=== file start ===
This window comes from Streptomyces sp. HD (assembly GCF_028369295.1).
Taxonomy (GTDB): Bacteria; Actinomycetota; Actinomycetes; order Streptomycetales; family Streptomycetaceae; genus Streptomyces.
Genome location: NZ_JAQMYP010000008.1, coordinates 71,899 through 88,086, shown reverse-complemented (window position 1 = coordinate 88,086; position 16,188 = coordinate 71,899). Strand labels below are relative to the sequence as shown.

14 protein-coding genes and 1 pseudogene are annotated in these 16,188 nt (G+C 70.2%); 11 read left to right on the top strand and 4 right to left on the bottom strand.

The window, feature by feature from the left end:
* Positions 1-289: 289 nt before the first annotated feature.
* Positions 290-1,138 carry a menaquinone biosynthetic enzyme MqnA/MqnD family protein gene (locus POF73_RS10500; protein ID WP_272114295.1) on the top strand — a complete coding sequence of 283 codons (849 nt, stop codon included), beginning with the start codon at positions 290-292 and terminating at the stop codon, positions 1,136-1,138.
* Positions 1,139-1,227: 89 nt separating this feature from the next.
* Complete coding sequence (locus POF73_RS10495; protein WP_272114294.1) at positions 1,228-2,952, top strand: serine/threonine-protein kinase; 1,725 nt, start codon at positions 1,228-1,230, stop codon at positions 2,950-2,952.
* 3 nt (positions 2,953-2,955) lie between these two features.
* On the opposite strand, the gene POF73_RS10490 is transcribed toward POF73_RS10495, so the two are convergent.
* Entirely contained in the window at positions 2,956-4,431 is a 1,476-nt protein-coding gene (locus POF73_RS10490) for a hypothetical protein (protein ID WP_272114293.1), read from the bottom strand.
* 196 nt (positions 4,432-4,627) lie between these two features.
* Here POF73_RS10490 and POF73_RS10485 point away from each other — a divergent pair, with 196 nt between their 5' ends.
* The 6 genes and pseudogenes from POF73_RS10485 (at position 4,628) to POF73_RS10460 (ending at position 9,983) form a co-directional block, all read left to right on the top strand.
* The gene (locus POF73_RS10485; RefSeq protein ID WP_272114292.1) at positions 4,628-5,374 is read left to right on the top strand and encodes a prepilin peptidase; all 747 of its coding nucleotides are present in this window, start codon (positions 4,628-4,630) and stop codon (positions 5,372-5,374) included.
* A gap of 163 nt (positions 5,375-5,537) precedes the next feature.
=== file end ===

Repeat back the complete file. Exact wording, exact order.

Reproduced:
This window comes from Streptomyces sp. HD (assembly GCF_028369295.1).
Taxonomy (GTDB): Bacteria; Actinomycetota; Actinomycetes; order Streptomycetales; family Streptomycetaceae; genus Streptomyces.
Genome location: NZ_JAQMYP010000008.1, coordinates 71,899 through 88,086, shown reverse-complemented (window position 1 = coordinate 88,086; position 16,188 = coordinate 71,899). Strand labels below are relative to the sequence as shown.

14 protein-coding genes and 1 pseudogene are annotated in these 16,188 nt (G+C 70.2%); 11 read left to right on the top strand and 4 right to left on the bottom strand.

The window, feature by feature from the left end:
* Positions 1-289: 289 nt before the first annotated feature.
* Positions 290-1,138 carry a menaquinone biosynthetic enzyme MqnA/MqnD family protein gene (locus POF73_RS10500; protein ID WP_272114295.1) on the top strand — a complete coding sequence of 283 codons (849 nt, stop codon included), beginning with the start codon at positions 290-292 and terminating at the stop codon, positions 1,136-1,138.
* Positions 1,139-1,227: 89 nt separating this feature from the next.
* Complete coding sequence (locus POF73_RS10495; protein WP_272114294.1) at positions 1,228-2,952, top strand: serine/threonine-protein kinase; 1,725 nt, start codon at positions 1,228-1,230, stop codon at positions 2,950-2,952.
* 3 nt (positions 2,953-2,955) lie between these two features.
* On the opposite strand, the gene POF73_RS10490 is transcribed toward POF73_RS10495, so the two are convergent.
* Entirely contained in the window at positions 2,956-4,431 is a 1,476-nt protein-coding gene (locus POF73_RS10490) for a hypothetical protein (protein ID WP_272114293.1), read from the bottom strand.
* 196 nt (positions 4,432-4,627) lie between these two features.
* Here POF73_RS10490 and POF73_RS10485 point away from each other — a divergent pair, with 196 nt between their 5' ends.
* The 6 genes and pseudogenes from POF73_RS10485 (at position 4,628) to POF73_RS10460 (ending at position 9,983) form a co-directional block, all read left to right on the top strand.
* The gene (locus POF73_RS10485; RefSeq protein ID WP_272114292.1) at positions 4,628-5,374 is read left to right on the top strand and encodes a prepilin peptidase; all 747 of its coding nucleotides are present in this window, start codon (positions 4,628-4,630) and stop codon (positions 5,372-5,374) included.
* A gap of 163 nt (positions 5,375-5,537) precedes the next feature.